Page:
Week by week we continue to see Wells Fargo kicking itself over Wachovia assets that it absorbed when it merged with Wachovia.
FT Alphaville grabbed comments from the company’s pre-recorded conference call:
. . . we are seeing signs of stability in our credit portfolio and based on our current economic outlook, we expect credit losses to peak in 2010 with consumer losses potentially peaking in first half of the year and gradually declining as the year progresses. We have substantially less exposure to credit cards than our peers with large, national credit card portfolios. Where we do have large exposure, in commercial and commercial real estate, we are comfortable with how the legacy Wells Fargo portfolios were underwritten and are performing and we’ve previously written down the Wachovia portfolios at close of that acquisition late last year.
It doesn’t end there.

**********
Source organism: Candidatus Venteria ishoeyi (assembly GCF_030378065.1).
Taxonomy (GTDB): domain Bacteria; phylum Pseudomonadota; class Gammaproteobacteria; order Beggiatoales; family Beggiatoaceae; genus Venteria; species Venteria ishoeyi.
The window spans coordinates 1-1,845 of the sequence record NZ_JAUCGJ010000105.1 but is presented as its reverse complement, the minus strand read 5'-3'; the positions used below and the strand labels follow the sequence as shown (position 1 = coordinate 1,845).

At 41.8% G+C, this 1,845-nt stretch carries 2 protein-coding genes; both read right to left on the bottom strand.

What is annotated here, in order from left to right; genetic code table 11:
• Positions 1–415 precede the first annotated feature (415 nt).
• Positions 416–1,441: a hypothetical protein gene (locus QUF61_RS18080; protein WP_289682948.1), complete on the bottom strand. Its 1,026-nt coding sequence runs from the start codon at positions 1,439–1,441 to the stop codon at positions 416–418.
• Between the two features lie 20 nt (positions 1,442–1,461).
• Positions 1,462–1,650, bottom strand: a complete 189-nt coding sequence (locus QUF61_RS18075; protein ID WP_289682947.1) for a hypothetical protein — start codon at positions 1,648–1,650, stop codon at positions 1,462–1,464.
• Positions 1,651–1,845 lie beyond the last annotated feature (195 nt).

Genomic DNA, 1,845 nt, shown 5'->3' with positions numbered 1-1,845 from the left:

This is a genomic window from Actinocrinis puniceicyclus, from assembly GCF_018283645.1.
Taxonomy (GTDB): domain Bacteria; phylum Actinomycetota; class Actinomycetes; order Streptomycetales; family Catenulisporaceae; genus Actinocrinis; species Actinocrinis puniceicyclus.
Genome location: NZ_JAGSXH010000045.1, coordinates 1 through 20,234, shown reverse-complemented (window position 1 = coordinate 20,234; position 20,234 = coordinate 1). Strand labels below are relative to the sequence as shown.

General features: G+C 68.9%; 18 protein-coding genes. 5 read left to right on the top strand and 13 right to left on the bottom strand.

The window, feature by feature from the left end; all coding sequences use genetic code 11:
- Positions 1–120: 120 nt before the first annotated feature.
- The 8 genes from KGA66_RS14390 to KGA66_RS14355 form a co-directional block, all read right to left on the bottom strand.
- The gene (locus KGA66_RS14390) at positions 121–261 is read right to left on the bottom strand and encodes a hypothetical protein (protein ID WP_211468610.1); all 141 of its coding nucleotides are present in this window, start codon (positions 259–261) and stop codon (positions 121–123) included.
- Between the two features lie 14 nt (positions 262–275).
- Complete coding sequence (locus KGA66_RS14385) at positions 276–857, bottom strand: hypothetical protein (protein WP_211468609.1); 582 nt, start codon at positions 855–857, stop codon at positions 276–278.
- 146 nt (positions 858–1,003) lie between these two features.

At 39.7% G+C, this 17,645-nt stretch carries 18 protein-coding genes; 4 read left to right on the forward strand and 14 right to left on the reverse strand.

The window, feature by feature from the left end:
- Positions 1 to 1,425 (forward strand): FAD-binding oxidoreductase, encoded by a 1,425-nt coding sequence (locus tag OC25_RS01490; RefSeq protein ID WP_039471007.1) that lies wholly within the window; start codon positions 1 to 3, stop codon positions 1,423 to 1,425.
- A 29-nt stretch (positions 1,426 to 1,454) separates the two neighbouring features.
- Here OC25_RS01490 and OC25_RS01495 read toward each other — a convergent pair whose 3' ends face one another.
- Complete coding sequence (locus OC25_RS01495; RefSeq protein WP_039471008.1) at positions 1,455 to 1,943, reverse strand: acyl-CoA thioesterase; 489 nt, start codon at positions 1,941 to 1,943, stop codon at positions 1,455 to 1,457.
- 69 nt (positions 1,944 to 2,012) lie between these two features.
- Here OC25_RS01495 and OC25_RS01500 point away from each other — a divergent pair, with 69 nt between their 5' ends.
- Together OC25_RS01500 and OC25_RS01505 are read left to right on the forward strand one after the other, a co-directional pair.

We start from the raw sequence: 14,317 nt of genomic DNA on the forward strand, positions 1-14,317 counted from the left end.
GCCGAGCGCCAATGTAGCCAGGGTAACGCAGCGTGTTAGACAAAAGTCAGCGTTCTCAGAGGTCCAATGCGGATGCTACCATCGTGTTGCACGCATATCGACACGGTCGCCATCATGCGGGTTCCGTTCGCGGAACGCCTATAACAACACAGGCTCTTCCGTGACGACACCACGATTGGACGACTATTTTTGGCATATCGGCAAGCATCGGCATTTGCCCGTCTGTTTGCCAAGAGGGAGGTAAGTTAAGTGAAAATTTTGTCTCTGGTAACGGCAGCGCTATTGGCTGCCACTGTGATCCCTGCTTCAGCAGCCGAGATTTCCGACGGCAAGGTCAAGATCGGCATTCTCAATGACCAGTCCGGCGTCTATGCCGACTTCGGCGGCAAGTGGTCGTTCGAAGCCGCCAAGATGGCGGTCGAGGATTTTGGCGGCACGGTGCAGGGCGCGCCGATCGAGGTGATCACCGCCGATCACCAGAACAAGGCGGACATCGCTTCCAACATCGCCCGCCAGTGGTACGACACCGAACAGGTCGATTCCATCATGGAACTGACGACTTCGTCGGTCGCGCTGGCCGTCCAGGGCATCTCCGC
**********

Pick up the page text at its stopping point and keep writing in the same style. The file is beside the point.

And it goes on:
. . . We are on track – if not ahead – in terms of reducing Wachovia’s credit risk. We have dealt with this in several ways. At merger closing we built significant reserves for credit losses including conforming credit loss emergence practices to the more conservative practices of Wachovia and Wells Fargo. Second, through purchase accounting we wrote down the higher risk segments of Wachovia’s loan portfolios including the portion of their commercial real estate portfolio with the highest probability of default. Unlike other banks that have yet to incur losses on the highest risk portions of their loans, we have already accounted for these losses. Overall we believe our life of loan loss estimate originally assumed still holds, with commercial a little higher and Pick-a-Pay lower.